I'd personally sell both and get one better one that is better suited for you.

Well this is what I was thinking, a good Corsair AX or Seasonic X Gold (same PSUs, get whichever you can find cheaper) would last you a very long time- and you wouldn't have to worry about as much going wrong. That and their ripple control is -excellent-, your system is only as good as the source that feeds it, yeh?

If you must though, and you -don't- want to worry, I'd have to vote for the PC P&C unit, I've heard too much hate regarding Ultra- and personally know that PC P&C definitely made a mean PSU in the day. But that would make it a subjective choice, I guess. /fanboyism. thumb.gif

Edit: but I still stand by my first post- if you like the Ultra, it probably won't have too many issues, you're not going to overload it with those components. The PC P&C would definitely take more abuse, though.
Edited by mezmenir - 9/5/12 at 10:24am
    
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post #8 of 10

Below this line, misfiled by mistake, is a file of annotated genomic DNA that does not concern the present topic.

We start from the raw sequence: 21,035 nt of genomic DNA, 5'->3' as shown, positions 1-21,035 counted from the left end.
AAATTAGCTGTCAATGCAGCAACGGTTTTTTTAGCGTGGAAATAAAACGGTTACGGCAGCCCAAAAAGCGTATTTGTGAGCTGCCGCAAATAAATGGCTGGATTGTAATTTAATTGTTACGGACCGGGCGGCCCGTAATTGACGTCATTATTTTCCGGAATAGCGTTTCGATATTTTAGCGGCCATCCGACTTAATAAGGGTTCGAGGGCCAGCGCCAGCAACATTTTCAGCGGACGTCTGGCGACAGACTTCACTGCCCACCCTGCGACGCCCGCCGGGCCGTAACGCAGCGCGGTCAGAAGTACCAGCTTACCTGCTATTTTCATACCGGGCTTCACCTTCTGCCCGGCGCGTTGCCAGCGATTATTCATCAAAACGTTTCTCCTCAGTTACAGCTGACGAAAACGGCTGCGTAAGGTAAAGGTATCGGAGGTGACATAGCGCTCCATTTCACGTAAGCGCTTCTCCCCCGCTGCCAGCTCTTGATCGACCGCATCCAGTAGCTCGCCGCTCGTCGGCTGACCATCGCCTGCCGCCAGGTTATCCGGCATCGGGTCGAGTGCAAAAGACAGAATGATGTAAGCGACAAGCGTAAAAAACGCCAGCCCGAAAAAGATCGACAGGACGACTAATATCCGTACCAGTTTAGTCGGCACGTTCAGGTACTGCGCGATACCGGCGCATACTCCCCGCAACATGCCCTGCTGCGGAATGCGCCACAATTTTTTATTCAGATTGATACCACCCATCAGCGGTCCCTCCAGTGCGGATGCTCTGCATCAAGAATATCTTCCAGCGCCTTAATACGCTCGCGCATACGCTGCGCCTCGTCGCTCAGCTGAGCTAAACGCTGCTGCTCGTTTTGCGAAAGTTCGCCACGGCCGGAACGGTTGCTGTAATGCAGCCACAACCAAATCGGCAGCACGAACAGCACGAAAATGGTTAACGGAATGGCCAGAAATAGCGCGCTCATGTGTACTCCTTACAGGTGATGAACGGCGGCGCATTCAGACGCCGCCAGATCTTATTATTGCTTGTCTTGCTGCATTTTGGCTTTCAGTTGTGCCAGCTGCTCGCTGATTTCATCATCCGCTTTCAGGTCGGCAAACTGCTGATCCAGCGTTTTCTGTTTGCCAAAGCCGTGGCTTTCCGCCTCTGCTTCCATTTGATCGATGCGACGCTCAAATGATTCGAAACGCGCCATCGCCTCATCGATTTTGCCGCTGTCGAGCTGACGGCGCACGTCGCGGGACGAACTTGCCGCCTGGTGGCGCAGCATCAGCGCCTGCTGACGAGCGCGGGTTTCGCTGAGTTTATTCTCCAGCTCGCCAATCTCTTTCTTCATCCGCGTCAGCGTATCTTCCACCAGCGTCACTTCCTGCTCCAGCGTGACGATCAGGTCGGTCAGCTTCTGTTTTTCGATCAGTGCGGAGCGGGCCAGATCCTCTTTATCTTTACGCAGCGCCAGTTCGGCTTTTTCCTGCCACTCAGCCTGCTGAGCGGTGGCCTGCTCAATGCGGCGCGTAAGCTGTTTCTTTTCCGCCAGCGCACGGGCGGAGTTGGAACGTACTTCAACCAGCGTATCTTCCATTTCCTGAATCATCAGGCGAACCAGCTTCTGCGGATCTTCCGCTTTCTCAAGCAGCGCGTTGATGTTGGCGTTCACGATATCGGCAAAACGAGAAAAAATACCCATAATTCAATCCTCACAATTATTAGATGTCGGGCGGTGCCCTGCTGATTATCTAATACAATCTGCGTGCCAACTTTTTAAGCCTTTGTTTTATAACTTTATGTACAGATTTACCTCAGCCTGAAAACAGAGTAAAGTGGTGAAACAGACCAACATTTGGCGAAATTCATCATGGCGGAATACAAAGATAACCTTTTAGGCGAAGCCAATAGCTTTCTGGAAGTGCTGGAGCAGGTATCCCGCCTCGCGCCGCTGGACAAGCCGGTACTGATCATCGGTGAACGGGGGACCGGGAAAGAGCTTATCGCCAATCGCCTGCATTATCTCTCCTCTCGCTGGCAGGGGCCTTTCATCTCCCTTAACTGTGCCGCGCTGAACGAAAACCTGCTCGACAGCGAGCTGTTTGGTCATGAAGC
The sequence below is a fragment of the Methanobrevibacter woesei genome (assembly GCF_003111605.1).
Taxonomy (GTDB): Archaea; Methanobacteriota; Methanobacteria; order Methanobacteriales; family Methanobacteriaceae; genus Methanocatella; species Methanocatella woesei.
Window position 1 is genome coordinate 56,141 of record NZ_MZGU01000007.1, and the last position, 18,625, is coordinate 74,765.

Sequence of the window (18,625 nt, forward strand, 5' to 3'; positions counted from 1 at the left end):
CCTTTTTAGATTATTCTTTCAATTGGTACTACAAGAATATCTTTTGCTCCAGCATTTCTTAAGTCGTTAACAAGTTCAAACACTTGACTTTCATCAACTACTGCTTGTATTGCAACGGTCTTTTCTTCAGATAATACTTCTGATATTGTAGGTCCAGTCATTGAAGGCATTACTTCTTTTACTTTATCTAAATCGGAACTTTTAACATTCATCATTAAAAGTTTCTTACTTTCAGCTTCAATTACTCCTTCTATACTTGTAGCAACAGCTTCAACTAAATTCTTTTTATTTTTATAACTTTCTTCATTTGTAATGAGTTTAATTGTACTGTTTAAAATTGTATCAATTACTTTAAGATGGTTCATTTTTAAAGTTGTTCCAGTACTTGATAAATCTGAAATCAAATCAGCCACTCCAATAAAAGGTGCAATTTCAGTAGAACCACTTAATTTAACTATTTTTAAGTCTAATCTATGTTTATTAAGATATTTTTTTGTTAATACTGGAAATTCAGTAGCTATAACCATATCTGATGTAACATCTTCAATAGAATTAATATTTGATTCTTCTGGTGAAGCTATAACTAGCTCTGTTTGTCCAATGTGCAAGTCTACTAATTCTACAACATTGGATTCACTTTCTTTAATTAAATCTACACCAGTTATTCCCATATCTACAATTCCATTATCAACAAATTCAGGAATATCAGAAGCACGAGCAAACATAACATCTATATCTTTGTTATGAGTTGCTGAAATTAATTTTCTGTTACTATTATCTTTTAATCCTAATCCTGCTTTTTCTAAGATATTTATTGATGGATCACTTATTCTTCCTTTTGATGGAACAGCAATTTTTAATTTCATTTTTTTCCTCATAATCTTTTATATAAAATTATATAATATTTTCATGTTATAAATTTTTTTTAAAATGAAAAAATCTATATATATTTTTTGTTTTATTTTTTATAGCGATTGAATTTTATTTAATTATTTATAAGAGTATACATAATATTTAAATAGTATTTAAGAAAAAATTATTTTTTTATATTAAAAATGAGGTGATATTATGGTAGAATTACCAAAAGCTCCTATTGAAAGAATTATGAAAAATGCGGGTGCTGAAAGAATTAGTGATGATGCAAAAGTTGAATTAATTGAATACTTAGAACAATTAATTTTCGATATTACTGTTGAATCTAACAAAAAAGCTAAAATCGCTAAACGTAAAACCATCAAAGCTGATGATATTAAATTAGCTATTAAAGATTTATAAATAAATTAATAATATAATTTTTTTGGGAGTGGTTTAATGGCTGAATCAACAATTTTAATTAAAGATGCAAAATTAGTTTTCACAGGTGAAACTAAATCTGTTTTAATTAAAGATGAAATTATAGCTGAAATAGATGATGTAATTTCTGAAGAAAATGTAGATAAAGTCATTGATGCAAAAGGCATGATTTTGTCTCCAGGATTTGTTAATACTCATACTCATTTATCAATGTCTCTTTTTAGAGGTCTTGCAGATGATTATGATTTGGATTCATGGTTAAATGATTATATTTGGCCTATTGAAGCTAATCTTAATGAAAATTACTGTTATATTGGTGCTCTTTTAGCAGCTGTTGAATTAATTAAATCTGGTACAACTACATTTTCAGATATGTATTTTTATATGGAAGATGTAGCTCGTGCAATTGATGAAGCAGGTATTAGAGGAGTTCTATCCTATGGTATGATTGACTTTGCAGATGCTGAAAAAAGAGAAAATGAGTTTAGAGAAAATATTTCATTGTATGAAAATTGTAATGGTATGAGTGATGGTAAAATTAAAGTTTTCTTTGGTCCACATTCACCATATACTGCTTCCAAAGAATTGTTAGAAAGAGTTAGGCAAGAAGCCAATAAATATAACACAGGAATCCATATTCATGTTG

Thread Starter 
The link for the 1KW http://www.pcpower.com/power-supply/turbo-cool-1kw-sr.html

It is rated at 83% efficiency and 1% ripple.

Also I plan on buying a second GTX670 and am going to be running 4 normal HDs and 1 SSD not sure if that really matters too much.


Edited by givmedew - 9/5/12 at 10:28am
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post #9 of 10
An AX750 will do you fine, hell even a 650 would be fine.
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post #10 of 10
My components drink electricity, and my PSU is only a 750, so- you should be safe, even with a second 670. Kepler is a lot more efficient than Fermi, that would be my only point for upgrade these days, least till Maxwell.

The P&C -should- be fine.

(Note, I also use 4 HDD, 1 SSD, and some fairly power hungry cooling.)